LYFT Files to sell 30.7M IPO shares between $62.00 and $68.00 on NASDAQ - filing
(UK) Northern Ireland's DUP party spokesperson: DUP leader Foster has no current plans to travel to London; Deputy Leader Dodds continues to lead talks with govt
(UK) Parliament Speaker Bercow: PM May must change Brexit deal to hold third 'meaningful vote'; May CANNOT put the same Brexit deal to a third vote
(UK) EU to formally agree on Brexit delay this week potentially until July 1st - Guardian

(CN) China said to be considering excluding 737 Max aircraft from US trade deal - press
(CN) Some US officials reportedly see China walking back trade offers; some officials said to see China moves as normal part of the process - press
FDX Reports Q3 $3.03 v $3.10e, Rev $17.0B v $17.6Be

WP Becomes first card acquirer to enable Amazon Pay
(US) Association of American Railroads weekly rail traffic report for week ending Mar 16th: 501K, -6.8% y/y (has fallen for 5 consecutive weeks)
(US) Pres Trump: We are talking about leaving tariffs on China for a long period of time to ensure China complies with the trade deal
*(US) FED: Balance Sheet Normalization Plans: to slow reduction of holdings starting in May and conclude run off in Sept
(UK) PM May: UK will not leave EU on time on March 20th as previously expected; not ready to delay Brexit any further than June 30th
MU Reports Q2 $1.71 v $1.73e, Rev $5.84B v $5.92Be

941.HK Reports FY18 (CNY) Net 117.8B v 114.3B y/y, EBITDA 275.5B v 270.4B y/y; Rev 736.8B v 741B y/y
700.HK Reports Q4 (CNY) Net 14.2B v 17.6Be, Adj EBITDA 29.7B v 29.6B y/y, Rev 84.9B v 83.4Be
*(UK) FEB RETAIL SALES (EX AUTO/FUEL) M/M 0.2% V -0.4%E; Y/Y: 3.8% V 3.5%E
BIIB Biogen and Eisai to discontinue Phase 3 ENGAGE and EMERGE Trials of aducanumab in Alzheimer’s Disease; futility analysis suggests primary endpoint unlikely to be met, EVOLVE Phase 2 safety study and LT extension of PRIME Phase1b study of aducanumab also to be discontinued
*(UK) BANK OF ENGLAND (BOE) MAR MINUTES: Voted 9-0 to leave rates unchanged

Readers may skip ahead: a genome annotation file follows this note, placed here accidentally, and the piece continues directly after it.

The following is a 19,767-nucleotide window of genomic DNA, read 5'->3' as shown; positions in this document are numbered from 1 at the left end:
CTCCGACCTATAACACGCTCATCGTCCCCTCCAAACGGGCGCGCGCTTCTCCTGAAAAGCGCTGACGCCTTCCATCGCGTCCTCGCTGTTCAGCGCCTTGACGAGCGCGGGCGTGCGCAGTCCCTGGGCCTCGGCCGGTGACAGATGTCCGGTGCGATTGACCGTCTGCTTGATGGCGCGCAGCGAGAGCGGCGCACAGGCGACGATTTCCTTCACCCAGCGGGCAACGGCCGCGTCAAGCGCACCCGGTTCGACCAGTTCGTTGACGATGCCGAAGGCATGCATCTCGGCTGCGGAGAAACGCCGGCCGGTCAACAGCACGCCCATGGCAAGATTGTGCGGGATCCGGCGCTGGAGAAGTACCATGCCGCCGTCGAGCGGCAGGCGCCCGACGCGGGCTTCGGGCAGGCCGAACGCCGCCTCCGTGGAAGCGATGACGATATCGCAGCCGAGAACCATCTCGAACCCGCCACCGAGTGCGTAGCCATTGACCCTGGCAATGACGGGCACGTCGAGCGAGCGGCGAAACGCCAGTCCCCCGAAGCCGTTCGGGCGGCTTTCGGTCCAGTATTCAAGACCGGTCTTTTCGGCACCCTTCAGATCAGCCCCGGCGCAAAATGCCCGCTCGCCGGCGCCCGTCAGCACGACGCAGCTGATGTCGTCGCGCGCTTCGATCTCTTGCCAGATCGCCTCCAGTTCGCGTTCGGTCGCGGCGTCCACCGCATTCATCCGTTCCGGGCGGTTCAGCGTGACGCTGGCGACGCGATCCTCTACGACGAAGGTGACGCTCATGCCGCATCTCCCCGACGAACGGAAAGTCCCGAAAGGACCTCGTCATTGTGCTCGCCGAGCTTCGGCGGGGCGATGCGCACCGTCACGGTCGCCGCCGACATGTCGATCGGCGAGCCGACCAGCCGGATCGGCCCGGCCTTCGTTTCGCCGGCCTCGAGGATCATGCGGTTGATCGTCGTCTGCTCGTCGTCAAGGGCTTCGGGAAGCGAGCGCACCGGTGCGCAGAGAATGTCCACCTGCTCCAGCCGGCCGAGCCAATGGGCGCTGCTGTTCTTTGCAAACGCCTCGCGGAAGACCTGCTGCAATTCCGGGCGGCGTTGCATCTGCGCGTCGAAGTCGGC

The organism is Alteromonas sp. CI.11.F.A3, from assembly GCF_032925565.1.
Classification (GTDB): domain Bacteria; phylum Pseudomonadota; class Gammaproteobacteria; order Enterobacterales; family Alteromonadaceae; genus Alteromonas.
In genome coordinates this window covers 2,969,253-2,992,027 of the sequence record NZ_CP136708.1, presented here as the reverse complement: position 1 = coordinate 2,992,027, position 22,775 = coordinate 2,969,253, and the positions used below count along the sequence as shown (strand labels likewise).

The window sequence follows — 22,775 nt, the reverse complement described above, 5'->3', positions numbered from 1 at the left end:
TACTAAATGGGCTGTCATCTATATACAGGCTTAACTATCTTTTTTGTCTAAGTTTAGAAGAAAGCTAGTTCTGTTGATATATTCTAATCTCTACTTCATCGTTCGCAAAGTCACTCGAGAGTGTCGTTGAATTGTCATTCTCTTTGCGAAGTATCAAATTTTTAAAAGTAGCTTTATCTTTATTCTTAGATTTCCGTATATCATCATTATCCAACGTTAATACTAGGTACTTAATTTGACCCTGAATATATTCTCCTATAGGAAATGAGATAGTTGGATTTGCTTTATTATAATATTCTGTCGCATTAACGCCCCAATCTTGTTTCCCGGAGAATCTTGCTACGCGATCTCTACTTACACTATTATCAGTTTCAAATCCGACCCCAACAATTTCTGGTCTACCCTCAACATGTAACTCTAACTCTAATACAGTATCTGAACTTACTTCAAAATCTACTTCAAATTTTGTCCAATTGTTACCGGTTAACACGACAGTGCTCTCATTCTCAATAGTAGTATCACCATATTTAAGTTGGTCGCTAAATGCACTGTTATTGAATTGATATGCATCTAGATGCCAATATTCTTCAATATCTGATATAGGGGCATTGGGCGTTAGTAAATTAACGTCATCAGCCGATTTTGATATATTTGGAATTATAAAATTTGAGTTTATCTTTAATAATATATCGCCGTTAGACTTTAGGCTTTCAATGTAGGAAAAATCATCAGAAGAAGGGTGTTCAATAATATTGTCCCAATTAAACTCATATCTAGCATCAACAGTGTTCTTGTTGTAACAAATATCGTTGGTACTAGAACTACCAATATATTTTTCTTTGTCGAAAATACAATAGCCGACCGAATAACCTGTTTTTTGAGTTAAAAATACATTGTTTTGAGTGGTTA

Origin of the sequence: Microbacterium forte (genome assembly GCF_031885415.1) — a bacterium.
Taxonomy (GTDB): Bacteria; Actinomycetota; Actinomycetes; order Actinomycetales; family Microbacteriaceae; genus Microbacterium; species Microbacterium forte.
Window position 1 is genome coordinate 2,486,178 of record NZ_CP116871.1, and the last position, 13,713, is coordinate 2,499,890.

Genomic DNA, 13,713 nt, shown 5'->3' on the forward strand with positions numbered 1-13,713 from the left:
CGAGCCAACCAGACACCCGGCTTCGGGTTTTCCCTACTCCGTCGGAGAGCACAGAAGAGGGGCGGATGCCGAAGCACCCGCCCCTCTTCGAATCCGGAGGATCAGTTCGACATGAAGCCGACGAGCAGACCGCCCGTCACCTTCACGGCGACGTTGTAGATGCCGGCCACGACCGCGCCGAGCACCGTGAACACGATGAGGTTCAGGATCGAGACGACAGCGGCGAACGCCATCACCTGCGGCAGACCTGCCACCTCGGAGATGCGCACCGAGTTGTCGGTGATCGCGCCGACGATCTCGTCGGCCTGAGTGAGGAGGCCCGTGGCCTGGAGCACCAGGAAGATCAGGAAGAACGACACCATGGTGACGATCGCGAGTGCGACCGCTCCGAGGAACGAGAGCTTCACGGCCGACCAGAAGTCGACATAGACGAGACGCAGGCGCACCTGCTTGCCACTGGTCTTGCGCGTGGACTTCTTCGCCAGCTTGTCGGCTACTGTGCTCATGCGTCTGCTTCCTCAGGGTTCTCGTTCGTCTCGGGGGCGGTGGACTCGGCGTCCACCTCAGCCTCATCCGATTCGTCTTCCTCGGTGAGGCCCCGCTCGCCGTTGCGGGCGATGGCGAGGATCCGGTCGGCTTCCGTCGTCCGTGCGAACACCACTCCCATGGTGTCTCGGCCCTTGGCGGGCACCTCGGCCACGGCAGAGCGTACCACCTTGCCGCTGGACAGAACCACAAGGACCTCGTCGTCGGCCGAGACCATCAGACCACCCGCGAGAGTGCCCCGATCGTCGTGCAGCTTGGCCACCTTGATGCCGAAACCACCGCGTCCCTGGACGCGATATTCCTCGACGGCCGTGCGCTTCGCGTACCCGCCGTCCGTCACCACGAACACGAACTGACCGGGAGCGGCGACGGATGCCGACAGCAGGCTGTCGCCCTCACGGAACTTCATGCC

(BR) Former Brazil President Temer arrested as part of 'Carwash' probe - Brazil press
FB Reportedly stored hundreds of millions of user passwords in plain text for years - Krebs on Security
NKE Reports Q3 $0.68 v $0.63e, Rev $9.61B v $9.54Be
(EU) EU Tusk on Leader Summit draft conclusions: EU can agree on Brexit extension until May 22nd with extension conditional on Withdrawal Agreement approved by UK parliament during week of Mar 25th (next week)

CSGN.CH Publishes FY18 Annual Report: Reports final FY18 (CHF) Net +2.02B v -983M y/y, Rev 21.6B v 21.8B y/y
(FR) FRANCE MAR PRELIMINARY MANUFACTURING PMI: 49.8 V 51.4E (back into contraction for 1st time in 3 months)
(DE) GERMANY MAR PRELIMINARY MANUFACTURING PMI: 44.7 V 48.0E; (3rd straight contraction)
*(EU) EUROZONE MAR PRELIMINARY MANUFACTURING PMI: 47.6 V 49.5E (2nd straight contraction and lowest since Apr 2013)
(CN) US President Trump: Reiterates deal with China coming along very well; will probably happen and getting very close - TV interview
TIF Reports Q4 $1.60* adj v $1.60e, Rev $1.32B v $1.34Be

Saturday, March 16, 2019

Barrons weekend summary

Barrons weekend summary: Positive feature on BA and on US steel industry 
Cover story: Regardless of how U.S.-China trade talks play out, the global system of trade is being realigned as a decades-long drive toward free trade across borders begins to reverse and globalization increasingly becomes overwhelmed by populism, nationalism, and protectionism. 

Features: 1) Positive on BA: Previous crashes involving the aerospace giant’s planes have sent shares down, only for the market to see them rise again, precedents today’s shareholders can look to as a reason not to panic about the recent Ethiopian Airlines Max jet crash—though they shouldn’t count on a quick recovery; 2) Positive on NUE, STLD, X, CMC: Shares of the four leading U.S. steel producers trade well below historical averages, and given the industry’s volatile history, investors should be cautious on the stocks—among potential catalysts is the fact the U.S. is short of steel production and needs imports to satisfy demand, making imports the price setters; 3) Members of Barron’s 2019 energy roundtable say certain integrated oil-and-gas companies are poised to benefit as projects long in the planning finally come on-line, and they don’t foresee a big surge this year in oil prices—though $60 crude shouldn’t hamper well-managed companies. 

Tech Trader: Cautious on SQ: Company was among the first to see an opportunity helping small businesses accept credit-card payments, but its move into lending, cryptocurrencies, and software raises the question of whether it should leave its roots behind and become part software provider, part bank.